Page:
- Experience. The Allergic Diseases Research Laboratory at Mayo Clinic has spent decades researching the immune system and exploring the causes of asthma, with the goal of developing new treatments and eventually finding a cure.
- Cutting-edge medicine. Mayo Clinic doctors and researchers continually develop and test new treatments for asthma. Your doctor will discuss clinical trials or experimental treatments that may be appropriate for you.
- A team approach. Mayo Clinic doctors from several medical specialties work together to provide you with the best care possible, tailored to your needs. Your team may include specialists in allergic diseases, pulmonary and critical care medicine, ear, nose and throat medicine (otorhinolaryngology), and other specialties as needed.
- Individualized care. Your doctors will create an asthma action plan for you. You'll learn how to use your asthma medications, control symptoms and triggers, and monitor your condition. Your health care team will also help you identify the allergens and irritants that trigger your asthma symptoms — such as the indoor air quality in your environment — so that you can avoid them or reduce your exposure.
Mayo Clinic in Rochester, Minn., ranks No. 1 for respiratory disorders in the U.S. News & World Report Best Hospitals rankings. Mayo Clinic in Scottsdale, Ariz. is ranked among the Best Hospitals for respiratory disorders by U.S. News & World Report. Mayo Clinic in Jacksonville, Fla., is ranked high performing for respiratory disorders by U.S. News & World Report. Mayo Clinic also ranks among the Best Children's Hospitals for respiratory disorders.
Feb. 13, 2014
- Expert panel report 3 (EPR-3): Guidelines for the diagnosis and management of asthma. Bethesda, Md.: National Heart, Lung, and Blood Institute. http://www.nhlbi.nih.gov/guidelines/asthma/. Accessed Sept. 13, 2013.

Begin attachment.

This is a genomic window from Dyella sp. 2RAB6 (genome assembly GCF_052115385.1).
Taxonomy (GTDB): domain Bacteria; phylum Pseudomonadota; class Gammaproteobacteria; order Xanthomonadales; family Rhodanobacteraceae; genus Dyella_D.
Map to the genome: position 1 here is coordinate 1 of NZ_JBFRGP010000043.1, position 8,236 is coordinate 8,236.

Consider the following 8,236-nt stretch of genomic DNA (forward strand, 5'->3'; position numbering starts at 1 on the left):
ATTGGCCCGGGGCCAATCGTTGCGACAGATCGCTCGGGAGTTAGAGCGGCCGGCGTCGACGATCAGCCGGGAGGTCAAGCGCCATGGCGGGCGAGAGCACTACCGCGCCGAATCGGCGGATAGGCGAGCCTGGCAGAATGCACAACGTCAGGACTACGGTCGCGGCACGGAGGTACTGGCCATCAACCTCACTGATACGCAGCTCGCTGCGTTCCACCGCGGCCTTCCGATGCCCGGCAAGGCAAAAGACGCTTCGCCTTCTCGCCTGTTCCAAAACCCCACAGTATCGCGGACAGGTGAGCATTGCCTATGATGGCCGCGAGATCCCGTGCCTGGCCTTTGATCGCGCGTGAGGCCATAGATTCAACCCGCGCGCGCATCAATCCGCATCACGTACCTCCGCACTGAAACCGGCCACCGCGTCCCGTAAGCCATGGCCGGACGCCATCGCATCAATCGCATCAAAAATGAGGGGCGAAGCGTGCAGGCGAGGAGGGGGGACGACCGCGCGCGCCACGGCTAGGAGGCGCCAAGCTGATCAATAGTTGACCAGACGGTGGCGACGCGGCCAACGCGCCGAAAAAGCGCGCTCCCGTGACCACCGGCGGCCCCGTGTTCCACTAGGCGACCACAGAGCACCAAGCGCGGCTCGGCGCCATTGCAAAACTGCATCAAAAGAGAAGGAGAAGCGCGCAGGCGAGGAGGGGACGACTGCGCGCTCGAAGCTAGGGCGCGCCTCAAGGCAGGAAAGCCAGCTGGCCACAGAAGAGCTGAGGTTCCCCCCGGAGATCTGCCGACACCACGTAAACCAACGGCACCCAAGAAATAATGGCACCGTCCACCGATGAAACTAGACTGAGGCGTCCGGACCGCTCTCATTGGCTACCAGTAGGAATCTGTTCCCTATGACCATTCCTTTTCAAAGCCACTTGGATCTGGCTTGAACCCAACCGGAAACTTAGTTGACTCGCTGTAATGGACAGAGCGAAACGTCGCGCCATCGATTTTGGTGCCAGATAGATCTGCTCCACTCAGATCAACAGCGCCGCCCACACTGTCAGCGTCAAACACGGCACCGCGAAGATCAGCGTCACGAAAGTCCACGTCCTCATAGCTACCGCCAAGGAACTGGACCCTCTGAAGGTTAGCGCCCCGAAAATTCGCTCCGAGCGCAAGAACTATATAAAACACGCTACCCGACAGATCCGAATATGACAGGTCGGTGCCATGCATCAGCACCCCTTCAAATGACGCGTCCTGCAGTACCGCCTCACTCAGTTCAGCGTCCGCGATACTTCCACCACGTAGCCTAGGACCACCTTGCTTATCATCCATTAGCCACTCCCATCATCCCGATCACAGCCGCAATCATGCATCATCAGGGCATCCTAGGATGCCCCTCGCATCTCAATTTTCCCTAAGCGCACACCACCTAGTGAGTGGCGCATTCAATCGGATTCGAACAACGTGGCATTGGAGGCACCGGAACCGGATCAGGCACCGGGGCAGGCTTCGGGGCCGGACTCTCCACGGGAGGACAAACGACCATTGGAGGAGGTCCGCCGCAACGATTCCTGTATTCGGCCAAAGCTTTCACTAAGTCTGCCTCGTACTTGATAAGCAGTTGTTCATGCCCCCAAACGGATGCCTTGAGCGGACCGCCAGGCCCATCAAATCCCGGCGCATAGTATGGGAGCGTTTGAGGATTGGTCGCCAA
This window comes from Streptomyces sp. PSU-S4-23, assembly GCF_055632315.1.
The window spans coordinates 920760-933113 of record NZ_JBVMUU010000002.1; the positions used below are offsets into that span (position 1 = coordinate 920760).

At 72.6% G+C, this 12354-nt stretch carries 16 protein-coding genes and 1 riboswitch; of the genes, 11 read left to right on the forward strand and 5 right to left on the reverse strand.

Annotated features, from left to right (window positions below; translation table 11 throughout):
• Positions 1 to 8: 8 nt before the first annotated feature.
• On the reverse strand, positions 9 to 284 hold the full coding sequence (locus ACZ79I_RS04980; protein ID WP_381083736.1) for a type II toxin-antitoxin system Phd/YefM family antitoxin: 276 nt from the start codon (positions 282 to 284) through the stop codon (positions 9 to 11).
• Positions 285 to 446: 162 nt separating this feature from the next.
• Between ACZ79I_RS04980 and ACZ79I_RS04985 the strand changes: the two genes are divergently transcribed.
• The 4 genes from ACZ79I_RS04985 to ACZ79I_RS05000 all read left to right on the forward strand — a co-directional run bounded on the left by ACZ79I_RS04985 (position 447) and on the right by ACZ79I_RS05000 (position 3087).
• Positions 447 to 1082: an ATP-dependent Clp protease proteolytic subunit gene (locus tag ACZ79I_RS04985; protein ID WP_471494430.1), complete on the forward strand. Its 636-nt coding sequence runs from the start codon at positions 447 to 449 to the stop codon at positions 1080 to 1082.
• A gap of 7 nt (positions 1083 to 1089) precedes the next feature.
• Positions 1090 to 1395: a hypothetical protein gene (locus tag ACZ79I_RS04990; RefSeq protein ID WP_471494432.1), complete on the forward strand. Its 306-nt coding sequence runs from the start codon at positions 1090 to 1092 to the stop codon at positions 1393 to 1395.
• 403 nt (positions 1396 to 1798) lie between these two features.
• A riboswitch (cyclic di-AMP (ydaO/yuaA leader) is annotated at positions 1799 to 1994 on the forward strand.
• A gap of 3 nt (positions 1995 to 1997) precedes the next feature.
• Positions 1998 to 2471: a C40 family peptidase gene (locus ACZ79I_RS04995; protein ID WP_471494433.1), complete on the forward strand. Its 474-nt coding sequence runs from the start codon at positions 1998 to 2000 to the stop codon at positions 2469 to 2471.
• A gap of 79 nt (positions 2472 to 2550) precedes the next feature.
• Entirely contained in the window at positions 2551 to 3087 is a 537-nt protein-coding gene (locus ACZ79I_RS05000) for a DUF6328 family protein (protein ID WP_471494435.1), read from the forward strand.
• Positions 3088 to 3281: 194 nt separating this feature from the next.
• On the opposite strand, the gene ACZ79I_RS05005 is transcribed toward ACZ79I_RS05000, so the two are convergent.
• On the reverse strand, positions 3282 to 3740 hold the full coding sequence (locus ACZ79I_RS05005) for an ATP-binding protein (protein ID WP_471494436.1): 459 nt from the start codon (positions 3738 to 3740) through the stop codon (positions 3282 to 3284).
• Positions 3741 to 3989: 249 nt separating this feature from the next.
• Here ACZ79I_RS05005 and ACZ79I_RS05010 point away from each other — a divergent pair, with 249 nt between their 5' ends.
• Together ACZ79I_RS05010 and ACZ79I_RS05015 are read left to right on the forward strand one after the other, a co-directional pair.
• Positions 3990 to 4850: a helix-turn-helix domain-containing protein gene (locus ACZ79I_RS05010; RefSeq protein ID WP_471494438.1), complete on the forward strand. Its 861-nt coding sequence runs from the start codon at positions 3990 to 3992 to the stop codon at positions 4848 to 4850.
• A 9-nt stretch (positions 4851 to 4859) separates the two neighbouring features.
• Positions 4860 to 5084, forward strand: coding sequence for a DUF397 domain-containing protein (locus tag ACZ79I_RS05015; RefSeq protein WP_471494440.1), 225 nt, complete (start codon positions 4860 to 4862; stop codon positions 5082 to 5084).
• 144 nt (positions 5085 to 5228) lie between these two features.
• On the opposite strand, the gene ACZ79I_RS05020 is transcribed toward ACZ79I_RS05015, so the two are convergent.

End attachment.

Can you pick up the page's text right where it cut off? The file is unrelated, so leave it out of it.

- Bailey W, et al. What do patients need to know about their asthma? http://www.uptodate.com/home. Accessed Sept. 13, 2013.
- Fanta CH. Treatment of acute exacerbations of asthma in adults. http://www.uptodate.com/home. Accessed Sept. 13, 2013.
- What is asthma? National Heart, Lung, and Blood Institute. http://www.nhlbi.nih.gov/health/health-topics/topics/asthma/. Accessed Sept. 13, 2013.
- Hazeldine V. Pharmacological management of acute asthma exacerbations in adults. Nursing Standard. 2013;27:43.
- Bope ET, et al. Conn's Current Therapy. Philadelphia, Pa.: Saunders Elsevier; 2013. http://www.clinicalkey.com. Accessed Sept. 13, 2013.
- Diagnosis and Management of Asthma Guideline. Bloomington, Minn. Institute for Clinical Systems Improvement. http://mayoweb.mayo.edu/etc-ame/icsi/Asthma.pdf. Accessed Aug. 3, 2013.
- Updated information on leukotriene inhibitors: Montelukast (marketed as Singulair), zafirlukast (marketed as Accolate), and zileuton (marketed as Zyflo and Zyflo CR). U.S. Food and Drug Administration. http://www.fda.gov/Drugs/DrugSafety/PostmarketDrugSafetyInformationforPatientsandProviders/DrugSafetyInformationforHeathcareProfessionals/ucm165489.htm. Accessed Sept. 12, 2013.
- Asthma. Natural Medicines Comprehensive Database. http://www.naturaldatabase.com. Accessed Sept. 13, 2013.
- Alternative therapies. Asthma and Allergy Foundation of America. http://www.aafa.org/display.cfm?id=8&sub=16&cont=40. Accessed Sept. 13, 2013.
- Sheshadri A, et al. Bronchial thermoplasty: A novel therapy for severe asthma. Clinics in Chest Medicine. 2013;34:437.
- Li JTC (expert opinion). Mayo Clinic, Rochester, Minn. Sept. 20, 2013.